An earnings call in the first week of November to discuss Uber Technologies Inc.’s results for the quarter ended 30 September had next to zero mention of India.
Strange given that India is one of its largest markets outside of the US and Europe, say analysts and industry watchers attempting to read the tea leaves.
Since the company’s entry in 2013, India was where it grew at a breakneck pace (going from 5% of the ride-sharing market in 2015 to roughly 40% in 2019). Such was the extent to which it fired up popular imagination that every consumer tech company pitched itself as the “Uber” of its sector.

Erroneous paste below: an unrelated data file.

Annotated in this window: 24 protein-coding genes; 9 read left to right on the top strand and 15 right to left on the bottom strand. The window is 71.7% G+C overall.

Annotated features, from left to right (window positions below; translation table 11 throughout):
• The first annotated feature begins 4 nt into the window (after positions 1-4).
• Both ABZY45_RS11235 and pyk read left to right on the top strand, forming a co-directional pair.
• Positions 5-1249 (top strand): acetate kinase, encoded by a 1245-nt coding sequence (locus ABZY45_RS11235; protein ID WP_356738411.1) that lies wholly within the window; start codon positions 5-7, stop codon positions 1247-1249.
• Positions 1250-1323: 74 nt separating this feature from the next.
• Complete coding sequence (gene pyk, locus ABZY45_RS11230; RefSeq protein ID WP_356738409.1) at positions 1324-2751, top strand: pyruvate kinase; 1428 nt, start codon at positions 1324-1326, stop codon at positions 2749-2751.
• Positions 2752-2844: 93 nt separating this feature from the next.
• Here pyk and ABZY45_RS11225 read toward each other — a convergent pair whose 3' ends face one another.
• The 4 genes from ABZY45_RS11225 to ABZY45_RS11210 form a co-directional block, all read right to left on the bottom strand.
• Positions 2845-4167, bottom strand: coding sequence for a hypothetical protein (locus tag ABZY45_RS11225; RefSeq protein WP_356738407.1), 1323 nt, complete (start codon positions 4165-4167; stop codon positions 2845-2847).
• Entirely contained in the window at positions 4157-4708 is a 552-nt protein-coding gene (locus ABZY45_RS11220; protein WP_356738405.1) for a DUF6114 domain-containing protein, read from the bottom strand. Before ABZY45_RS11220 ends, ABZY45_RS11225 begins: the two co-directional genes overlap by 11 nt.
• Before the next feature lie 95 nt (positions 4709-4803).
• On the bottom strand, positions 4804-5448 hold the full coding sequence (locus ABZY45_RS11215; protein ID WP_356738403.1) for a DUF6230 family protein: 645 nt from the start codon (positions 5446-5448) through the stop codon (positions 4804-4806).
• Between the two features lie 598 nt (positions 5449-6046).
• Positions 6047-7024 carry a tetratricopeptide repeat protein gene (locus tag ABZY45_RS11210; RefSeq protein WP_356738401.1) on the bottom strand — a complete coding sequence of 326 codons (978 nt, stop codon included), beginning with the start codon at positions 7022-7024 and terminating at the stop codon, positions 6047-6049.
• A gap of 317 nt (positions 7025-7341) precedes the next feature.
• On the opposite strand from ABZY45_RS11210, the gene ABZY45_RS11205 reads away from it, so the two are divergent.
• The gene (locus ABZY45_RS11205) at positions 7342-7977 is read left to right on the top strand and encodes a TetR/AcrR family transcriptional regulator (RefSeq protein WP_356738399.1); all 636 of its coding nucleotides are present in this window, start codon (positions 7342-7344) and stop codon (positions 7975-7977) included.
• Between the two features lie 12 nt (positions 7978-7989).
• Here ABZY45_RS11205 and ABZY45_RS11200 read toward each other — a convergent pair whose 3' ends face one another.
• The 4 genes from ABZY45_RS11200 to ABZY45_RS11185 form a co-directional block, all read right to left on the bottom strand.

Over the years, India remained high on the ride-sharing company’s priorities and even its initial public offer prospectus made multiple mentions of plans to expand operations in the country—24 instances to be exact. And, as recently as early this year, Uber claimed that it had captured more than 50% of the Indian ride-sharing market.
In January, after